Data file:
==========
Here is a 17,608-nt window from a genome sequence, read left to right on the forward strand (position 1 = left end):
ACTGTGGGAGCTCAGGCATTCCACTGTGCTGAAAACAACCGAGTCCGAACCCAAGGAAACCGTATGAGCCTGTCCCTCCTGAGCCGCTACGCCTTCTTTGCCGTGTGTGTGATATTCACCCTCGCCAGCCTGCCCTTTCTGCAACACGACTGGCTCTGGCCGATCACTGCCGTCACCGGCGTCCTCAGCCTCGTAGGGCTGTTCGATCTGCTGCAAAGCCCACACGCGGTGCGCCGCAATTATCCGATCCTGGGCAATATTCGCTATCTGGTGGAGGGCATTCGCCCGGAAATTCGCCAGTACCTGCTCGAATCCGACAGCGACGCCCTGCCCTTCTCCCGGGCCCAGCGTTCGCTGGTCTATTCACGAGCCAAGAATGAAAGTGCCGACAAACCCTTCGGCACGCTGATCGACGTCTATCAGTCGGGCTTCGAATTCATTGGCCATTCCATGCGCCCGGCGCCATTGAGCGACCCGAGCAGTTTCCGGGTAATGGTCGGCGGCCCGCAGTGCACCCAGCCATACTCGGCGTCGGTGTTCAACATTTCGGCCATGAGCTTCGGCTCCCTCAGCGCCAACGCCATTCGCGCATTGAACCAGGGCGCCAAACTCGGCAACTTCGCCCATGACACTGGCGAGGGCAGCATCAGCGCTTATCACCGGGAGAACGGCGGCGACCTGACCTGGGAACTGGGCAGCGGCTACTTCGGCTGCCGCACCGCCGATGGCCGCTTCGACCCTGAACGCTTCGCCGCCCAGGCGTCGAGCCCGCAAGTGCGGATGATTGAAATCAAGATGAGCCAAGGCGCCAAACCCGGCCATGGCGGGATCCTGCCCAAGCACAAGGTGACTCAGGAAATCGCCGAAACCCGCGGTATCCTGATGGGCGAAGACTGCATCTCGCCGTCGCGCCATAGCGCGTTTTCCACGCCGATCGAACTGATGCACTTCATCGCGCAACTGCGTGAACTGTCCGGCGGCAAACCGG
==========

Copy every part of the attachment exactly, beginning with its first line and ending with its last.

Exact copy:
Here is a 17,608-nt window from a genome sequence, read left to right on the forward strand (position 1 = left end):
ACTGTGGGAGCTCAGGCATTCCACTGTGCTGAAAACAACCGAGTCCGAACCCAAGGAAACCGTATGAGCCTGTCCCTCCTGAGCCGCTACGCCTTCTTTGCCGTGTGTGTGATATTCACCCTCGCCAGCCTGCCCTTTCTGCAACACGACTGGCTCTGGCCGATCACTGCCGTCACCGGCGTCCTCAGCCTCGTAGGGCTGTTCGATCTGCTGCAAAGCCCACACGCGGTGCGCCGCAATTATCCGATCCTGGGCAATATTCGCTATCTGGTGGAGGGCATTCGCCCGGAAATTCGCCAGTACCTGCTCGAATCCGACAGCGACGCCCTGCCCTTCTCCCGGGCCCAGCGTTCGCTGGTCTATTCACGAGCCAAGAATGAAAGTGCCGACAAACCCTTCGGCACGCTGATCGACGTCTATCAGTCGGGCTTCGAATTCATTGGCCATTCCATGCGCCCGGCGCCATTGAGCGACCCGAGCAGTTTCCGGGTAATGGTCGGCGGCCCGCAGTGCACCCAGCCATACTCGGCGTCGGTGTTCAACATTTCGGCCATGAGCTTCGGCTCCCTCAGCGCCAACGCCATTCGCGCATTGAACCAGGGCGCCAAACTCGGCAACTTCGCCCATGACACTGGCGAGGGCAGCATCAGCGCTTATCACCGGGAGAACGGCGGCGACCTGACCTGGGAACTGGGCAGCGGCTACTTCGGCTGCCGCACCGCCGATGGCCGCTTCGACCCTGAACGCTTCGCCGCCCAGGCGTCGAGCCCGCAAGTGCGGATGATTGAAATCAAGATGAGCCAAGGCGCCAAACCCGGCCATGGCGGGATCCTGCCCAAGCACAAGGTGACTCAGGAAATCGCCGAAACCCGCGGTATCCTGATGGGCGAAGACTGCATCTCGCCGTCGCGCCATAGCGCGTTTTCCACGCCGATCGAACTGATGCACTTCATCGCGCAACTGCGTGAACTGTCCGGCGGCAAACCGG